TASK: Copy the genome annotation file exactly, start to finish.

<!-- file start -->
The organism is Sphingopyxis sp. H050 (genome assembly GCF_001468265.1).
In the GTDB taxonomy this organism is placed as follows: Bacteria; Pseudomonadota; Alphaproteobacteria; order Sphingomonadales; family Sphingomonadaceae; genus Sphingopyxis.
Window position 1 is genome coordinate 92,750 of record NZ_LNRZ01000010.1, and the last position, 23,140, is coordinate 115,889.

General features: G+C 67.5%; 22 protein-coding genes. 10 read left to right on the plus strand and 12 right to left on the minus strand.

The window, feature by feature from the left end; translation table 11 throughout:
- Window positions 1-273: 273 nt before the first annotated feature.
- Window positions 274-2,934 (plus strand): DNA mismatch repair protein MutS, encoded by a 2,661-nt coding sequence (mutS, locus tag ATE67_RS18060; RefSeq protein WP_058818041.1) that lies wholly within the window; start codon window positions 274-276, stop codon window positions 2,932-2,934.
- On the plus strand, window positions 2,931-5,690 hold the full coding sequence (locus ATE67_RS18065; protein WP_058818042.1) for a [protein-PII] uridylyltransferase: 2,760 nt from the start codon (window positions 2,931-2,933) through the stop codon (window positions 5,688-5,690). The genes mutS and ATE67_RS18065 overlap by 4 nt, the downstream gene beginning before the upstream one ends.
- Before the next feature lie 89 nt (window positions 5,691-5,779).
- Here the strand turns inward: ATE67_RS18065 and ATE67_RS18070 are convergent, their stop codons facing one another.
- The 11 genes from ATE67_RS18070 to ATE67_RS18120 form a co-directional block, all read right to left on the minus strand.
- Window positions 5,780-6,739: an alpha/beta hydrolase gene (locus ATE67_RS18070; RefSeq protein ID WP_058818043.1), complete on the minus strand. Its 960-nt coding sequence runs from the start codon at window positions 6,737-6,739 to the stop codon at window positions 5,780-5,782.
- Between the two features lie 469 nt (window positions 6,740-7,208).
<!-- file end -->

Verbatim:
The organism is Sphingopyxis sp. H050 (genome assembly GCF_001468265.1).
In the GTDB taxonomy this organism is placed as follows: Bacteria; Pseudomonadota; Alphaproteobacteria; order Sphingomonadales; family Sphingomonadaceae; genus Sphingopyxis.
Window position 1 is genome coordinate 92,750 of record NZ_LNRZ01000010.1, and the last position, 23,140, is coordinate 115,889.

General features: G+C 67.5%; 22 protein-coding genes. 10 read left to right on the plus strand and 12 right to left on the minus strand.

The window, feature by feature from the left end; translation table 11 throughout:
- Window positions 1-273: 273 nt before the first annotated feature.
- Window positions 274-2,934 (plus strand): DNA mismatch repair protein MutS, encoded by a 2,661-nt coding sequence (mutS, locus tag ATE67_RS18060; RefSeq protein WP_058818041.1) that lies wholly within the window; start codon window positions 274-276, stop codon window positions 2,932-2,934.
- On the plus strand, window positions 2,931-5,690 hold the full coding sequence (locus ATE67_RS18065; protein WP_058818042.1) for a [protein-PII] uridylyltransferase: 2,760 nt from the start codon (window positions 2,931-2,933) through the stop codon (window positions 5,688-5,690). The genes mutS and ATE67_RS18065 overlap by 4 nt, the downstream gene beginning before the upstream one ends.
- Before the next feature lie 89 nt (window positions 5,691-5,779).
- Here the strand turns inward: ATE67_RS18065 and ATE67_RS18070 are convergent, their stop codons facing one another.
- The 11 genes from ATE67_RS18070 to ATE67_RS18120 form a co-directional block, all read right to left on the minus strand.
- Window positions 5,780-6,739: an alpha/beta hydrolase gene (locus ATE67_RS18070; RefSeq protein ID WP_058818043.1), complete on the minus strand. Its 960-nt coding sequence runs from the start codon at window positions 6,737-6,739 to the stop codon at window positions 5,780-5,782.
- Between the two features lie 469 nt (window positions 6,740-7,208).